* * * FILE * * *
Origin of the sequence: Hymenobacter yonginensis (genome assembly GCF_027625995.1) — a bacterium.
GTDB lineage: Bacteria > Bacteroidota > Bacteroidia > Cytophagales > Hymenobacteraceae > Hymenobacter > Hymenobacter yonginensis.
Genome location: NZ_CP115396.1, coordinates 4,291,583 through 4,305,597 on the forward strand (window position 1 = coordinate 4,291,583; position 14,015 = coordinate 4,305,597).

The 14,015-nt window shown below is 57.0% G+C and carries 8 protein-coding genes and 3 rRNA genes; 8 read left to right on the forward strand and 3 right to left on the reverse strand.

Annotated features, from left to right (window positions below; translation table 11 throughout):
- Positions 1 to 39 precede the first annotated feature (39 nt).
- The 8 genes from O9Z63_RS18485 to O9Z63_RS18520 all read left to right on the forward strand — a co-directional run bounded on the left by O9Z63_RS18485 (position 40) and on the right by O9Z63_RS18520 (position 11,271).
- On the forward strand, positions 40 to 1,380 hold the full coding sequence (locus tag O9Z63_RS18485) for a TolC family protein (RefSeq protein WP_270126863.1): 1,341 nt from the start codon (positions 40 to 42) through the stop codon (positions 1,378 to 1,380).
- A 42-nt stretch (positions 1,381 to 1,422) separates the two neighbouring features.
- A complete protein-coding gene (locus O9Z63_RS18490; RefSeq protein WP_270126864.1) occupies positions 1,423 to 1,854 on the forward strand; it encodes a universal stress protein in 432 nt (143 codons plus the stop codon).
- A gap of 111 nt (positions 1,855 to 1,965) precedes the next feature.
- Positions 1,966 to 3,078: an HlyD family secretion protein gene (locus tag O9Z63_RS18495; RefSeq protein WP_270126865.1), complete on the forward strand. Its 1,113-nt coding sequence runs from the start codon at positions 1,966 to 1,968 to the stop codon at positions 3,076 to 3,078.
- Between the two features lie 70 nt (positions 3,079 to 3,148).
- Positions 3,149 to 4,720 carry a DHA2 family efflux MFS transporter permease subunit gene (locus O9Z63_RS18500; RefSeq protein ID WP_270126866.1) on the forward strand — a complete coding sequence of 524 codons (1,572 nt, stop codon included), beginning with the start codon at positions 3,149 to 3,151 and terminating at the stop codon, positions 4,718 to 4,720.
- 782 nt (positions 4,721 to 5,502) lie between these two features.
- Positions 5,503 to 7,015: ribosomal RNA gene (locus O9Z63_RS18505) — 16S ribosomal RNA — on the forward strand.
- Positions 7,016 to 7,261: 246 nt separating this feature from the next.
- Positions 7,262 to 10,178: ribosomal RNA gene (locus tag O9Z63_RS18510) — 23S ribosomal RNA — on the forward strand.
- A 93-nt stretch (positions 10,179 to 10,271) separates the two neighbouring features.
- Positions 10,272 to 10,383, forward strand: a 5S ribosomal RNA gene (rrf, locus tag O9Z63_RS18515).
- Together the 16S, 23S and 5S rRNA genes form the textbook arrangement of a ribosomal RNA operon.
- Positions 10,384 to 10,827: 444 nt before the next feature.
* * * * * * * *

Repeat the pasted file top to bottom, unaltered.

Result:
Origin of the sequence: Hymenobacter yonginensis (genome assembly GCF_027625995.1) — a bacterium.
GTDB lineage: Bacteria > Bacteroidota > Bacteroidia > Cytophagales > Hymenobacteraceae > Hymenobacter > Hymenobacter yonginensis.
Genome location: NZ_CP115396.1, coordinates 4,291,583 through 4,305,597 on the forward strand (window position 1 = coordinate 4,291,583; position 14,015 = coordinate 4,305,597).

The 14,015-nt window shown below is 57.0% G+C and carries 8 protein-coding genes and 3 rRNA genes; 8 read left to right on the forward strand and 3 right to left on the reverse strand.

Annotated features, from left to right (window positions below; translation table 11 throughout):
- Positions 1 to 39 precede the first annotated feature (39 nt).
- The 8 genes from O9Z63_RS18485 to O9Z63_RS18520 all read left to right on the forward strand — a co-directional run bounded on the left by O9Z63_RS18485 (position 40) and on the right by O9Z63_RS18520 (position 11,271).
- On the forward strand, positions 40 to 1,380 hold the full coding sequence (locus tag O9Z63_RS18485) for a TolC family protein (RefSeq protein WP_270126863.1): 1,341 nt from the start codon (positions 40 to 42) through the stop codon (positions 1,378 to 1,380).
- A 42-nt stretch (positions 1,381 to 1,422) separates the two neighbouring features.
- A complete protein-coding gene (locus O9Z63_RS18490; RefSeq protein WP_270126864.1) occupies positions 1,423 to 1,854 on the forward strand; it encodes a universal stress protein in 432 nt (143 codons plus the stop codon).
- A gap of 111 nt (positions 1,855 to 1,965) precedes the next feature.
- Positions 1,966 to 3,078: an HlyD family secretion protein gene (locus tag O9Z63_RS18495; RefSeq protein WP_270126865.1), complete on the forward strand. Its 1,113-nt coding sequence runs from the start codon at positions 1,966 to 1,968 to the stop codon at positions 3,076 to 3,078.
- Between the two features lie 70 nt (positions 3,079 to 3,148).
- Positions 3,149 to 4,720 carry a DHA2 family efflux MFS transporter permease subunit gene (locus O9Z63_RS18500; RefSeq protein ID WP_270126866.1) on the forward strand — a complete coding sequence of 524 codons (1,572 nt, stop codon included), beginning with the start codon at positions 3,149 to 3,151 and terminating at the stop codon, positions 4,718 to 4,720.
- 782 nt (positions 4,721 to 5,502) lie between these two features.
- Positions 5,503 to 7,015: ribosomal RNA gene (locus O9Z63_RS18505) — 16S ribosomal RNA — on the forward strand.
- Positions 7,016 to 7,261: 246 nt separating this feature from the next.
- Positions 7,262 to 10,178: ribosomal RNA gene (locus tag O9Z63_RS18510) — 23S ribosomal RNA — on the forward strand.
- A 93-nt stretch (positions 10,179 to 10,271) separates the two neighbouring features.
- Positions 10,272 to 10,383, forward strand: a 5S ribosomal RNA gene (rrf, locus tag O9Z63_RS18515).
- Together the 16S, 23S and 5S rRNA genes form the textbook arrangement of a ribosomal RNA operon.
- Positions 10,384 to 10,827: 444 nt before the next feature.